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What I Want to Tell Myself as Someone With Depression

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Dear Jess, don’t go.

I know you hate all that music on the radio and how everyone sings along to it to perpetuate values that aren’t important to you. You have your records and decades of other music to listen to and discover. Find the words and melodies that echo your soul and get lost in them.

Dear Jess, don’t go.

I know you probably feel weird because no one seems to like the same things you do. I know you hate being the only vegetarian at a 4th of July barbecue. I know you would rather read or draw or go outside on the weekend when all of your friends are at the bar, and I know this only makes you feel more alone. Remember those years you spent asking Captain Morgan and Jose Cuervo to solve the problems of your pain and they never had the answers. It’s OK to not go back there.

Dear Jess, don’t go.

I know it feels like everyone has their friends already and maybe you somehow missed out. I know you might think you’re cursed because you have never known anyone for more than five years. I know this does not make you want to make new friends, when you are always expecting them to leave. Think of all of the people you know now and try to realize these ones are here only because you have been your true and honest self, and something in that, dear Jess, makes you lovable.

Dear Jess, don’t go.

I know society is trying to tell you what you need right now, and you probably feel pressure to make them happy. I know you would never give in, but I also know that makes you feel like you’ve disappointed them. I know your Facebook feed is filled with everyone getting married and having babies. It’s OK to not want that right now, and that doesn’t mean you can’t have it later. Right now you are meant to explore and create. There is still time to be a mom. I bet you’ll be a good one.

Dear Jess, don’t go.

I know you probably feel stuck doing the same thing day after day. I know the walls of your cubicle are horribly dull and the roads on your commute feel like they’re printed on the backs of your eyelids. There are still some adventures to be had. Go get lost in the woods. Find new trails and mountains and rivers. Nature waits for you and is always ready to take you back. Think of all of the cities you can travel to, all of the different ways of life you can experience. This way is not the only way.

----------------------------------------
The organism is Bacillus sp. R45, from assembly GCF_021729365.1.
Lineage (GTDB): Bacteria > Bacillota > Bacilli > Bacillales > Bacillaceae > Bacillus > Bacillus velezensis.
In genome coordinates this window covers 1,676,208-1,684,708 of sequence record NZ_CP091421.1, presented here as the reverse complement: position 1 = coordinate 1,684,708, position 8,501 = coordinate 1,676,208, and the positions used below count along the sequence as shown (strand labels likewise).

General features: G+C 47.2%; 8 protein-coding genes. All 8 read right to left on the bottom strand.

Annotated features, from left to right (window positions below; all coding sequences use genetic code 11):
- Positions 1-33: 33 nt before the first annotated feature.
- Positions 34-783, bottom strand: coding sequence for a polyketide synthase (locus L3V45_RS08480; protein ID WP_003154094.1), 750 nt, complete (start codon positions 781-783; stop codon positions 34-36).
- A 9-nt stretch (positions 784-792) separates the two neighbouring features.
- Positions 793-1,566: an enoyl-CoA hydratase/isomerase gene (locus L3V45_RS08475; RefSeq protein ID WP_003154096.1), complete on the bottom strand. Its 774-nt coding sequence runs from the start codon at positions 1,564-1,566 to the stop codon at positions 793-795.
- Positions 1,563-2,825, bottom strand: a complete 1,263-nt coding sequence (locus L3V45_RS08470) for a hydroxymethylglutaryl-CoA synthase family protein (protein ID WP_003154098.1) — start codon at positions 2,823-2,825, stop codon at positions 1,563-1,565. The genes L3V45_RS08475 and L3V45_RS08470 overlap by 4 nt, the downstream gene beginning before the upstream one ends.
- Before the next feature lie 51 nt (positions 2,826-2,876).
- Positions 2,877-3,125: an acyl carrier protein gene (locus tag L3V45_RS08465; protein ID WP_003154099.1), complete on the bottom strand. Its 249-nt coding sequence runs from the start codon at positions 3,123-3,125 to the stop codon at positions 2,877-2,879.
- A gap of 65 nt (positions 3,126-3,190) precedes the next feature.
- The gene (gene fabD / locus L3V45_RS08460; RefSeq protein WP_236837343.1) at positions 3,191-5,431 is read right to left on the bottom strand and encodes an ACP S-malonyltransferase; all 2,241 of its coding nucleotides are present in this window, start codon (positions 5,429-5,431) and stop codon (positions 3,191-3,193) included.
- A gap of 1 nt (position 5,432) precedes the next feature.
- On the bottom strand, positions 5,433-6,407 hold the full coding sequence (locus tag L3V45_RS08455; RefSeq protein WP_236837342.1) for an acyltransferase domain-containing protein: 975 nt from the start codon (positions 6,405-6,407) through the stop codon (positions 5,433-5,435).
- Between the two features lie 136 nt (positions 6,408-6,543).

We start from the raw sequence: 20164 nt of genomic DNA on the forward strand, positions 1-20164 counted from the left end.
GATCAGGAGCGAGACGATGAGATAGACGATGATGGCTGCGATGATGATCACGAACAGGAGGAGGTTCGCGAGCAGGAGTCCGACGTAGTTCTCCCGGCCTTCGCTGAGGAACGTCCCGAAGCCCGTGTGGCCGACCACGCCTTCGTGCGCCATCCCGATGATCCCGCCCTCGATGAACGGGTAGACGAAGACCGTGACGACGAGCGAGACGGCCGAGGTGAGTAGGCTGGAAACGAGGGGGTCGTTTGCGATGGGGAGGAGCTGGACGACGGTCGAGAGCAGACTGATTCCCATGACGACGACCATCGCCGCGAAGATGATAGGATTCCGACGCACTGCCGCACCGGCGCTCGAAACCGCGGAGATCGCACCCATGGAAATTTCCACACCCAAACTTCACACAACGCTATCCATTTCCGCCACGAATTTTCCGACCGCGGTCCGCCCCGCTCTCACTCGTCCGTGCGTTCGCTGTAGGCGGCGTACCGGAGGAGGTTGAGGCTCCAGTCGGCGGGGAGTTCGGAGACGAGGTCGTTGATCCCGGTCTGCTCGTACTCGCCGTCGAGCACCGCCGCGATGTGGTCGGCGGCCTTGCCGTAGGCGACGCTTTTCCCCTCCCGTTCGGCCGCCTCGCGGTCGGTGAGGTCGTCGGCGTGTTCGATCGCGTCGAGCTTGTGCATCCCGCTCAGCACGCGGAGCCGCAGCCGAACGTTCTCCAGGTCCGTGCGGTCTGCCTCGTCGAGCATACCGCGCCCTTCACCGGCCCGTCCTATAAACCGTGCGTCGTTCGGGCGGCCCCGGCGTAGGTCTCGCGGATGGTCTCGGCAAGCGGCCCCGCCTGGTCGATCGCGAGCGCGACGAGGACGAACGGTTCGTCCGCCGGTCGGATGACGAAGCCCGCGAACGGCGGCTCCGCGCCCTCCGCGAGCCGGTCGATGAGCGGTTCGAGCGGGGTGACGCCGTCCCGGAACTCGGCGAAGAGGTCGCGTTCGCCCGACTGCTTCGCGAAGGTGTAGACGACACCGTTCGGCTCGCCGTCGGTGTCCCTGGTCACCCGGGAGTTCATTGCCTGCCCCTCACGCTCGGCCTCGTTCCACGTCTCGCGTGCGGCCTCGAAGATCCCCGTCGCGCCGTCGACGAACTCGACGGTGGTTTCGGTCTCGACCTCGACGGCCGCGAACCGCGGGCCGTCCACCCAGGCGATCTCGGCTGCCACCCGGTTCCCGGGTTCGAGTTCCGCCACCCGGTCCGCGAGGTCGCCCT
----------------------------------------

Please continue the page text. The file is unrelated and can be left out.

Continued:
Dear Jess, don’t go.

I know you might not feel like there is much in this world you are told to do and it leaves very little space for what you want to do. You can do anything. Remember the time you learned to knit a sweater on youtube, the time you biked across the golden gate bridge even though you were terrified of bridges, when you went skydiving when you were afraid of heights and decided to run a marathon when you didn’t know you could. There is still time for the parts of life that bring you joy. I hope you get more of them.

Dear Jess, don’t go.

I know the headlines you read weigh heavy on your shoulders. I know the ache of the world and the condition of the human race shake you from your sleep at night. I know every murder, earthquake, lie, deception, famine, virus, war, exploitation and tale of corporate greed make you feel like the darkness is winning and you question why you should stay in a world so clearly filled with so much hate. Remember there are people fighting for the side of love as well. You know some of them. When you feel like the only fire in the night, remember the light you have seen in others and how it spreads.

Dear Jess, don’t go.

I know of all the pain you feel when people come and go. I know you usually never feel prepared when a chapter has to close, or recovered when a new one decides to start. It’s OK to hold those memories. Try not to be angry at them, for they were beautiful while they lasted.

Dear Jess, don’t go.

I know it feels like you’re trying to move a mountain one pebble at a time. I know you are strong enough to make it even though you are so exhausted. It’s OK to stop and rest. The day will come when you will see all of the effort was worth it.

Dear Jess, don’t go.

I know that after all this time finding your voice, and the courage to use it, feels like you are screaming for help and no one can reach you. I know it feels like clinging to the scraps of your life boat in the middle of the storm, but the days have come and gone and when you thought it might pass, it hasn’t.

You are not alone.

Other people feel this way too.

Tomorrow will come, and one day it will be better.

I promise.

I know you count the thousands of days you have wanted to say goodbye, and every day you have chosen to say hello.

Please Jess, please don’t go.

If you or someone you know needs help, visit our suicide prevention resources page.

If you need support right now, call the National Suicide Prevention Lifeline at 1-800-273-8255, the Trevor Project at 1-866-488-7386 or reach the Crisis Text Line by texting “START” to 741741.

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Originally published: April 23, 2018
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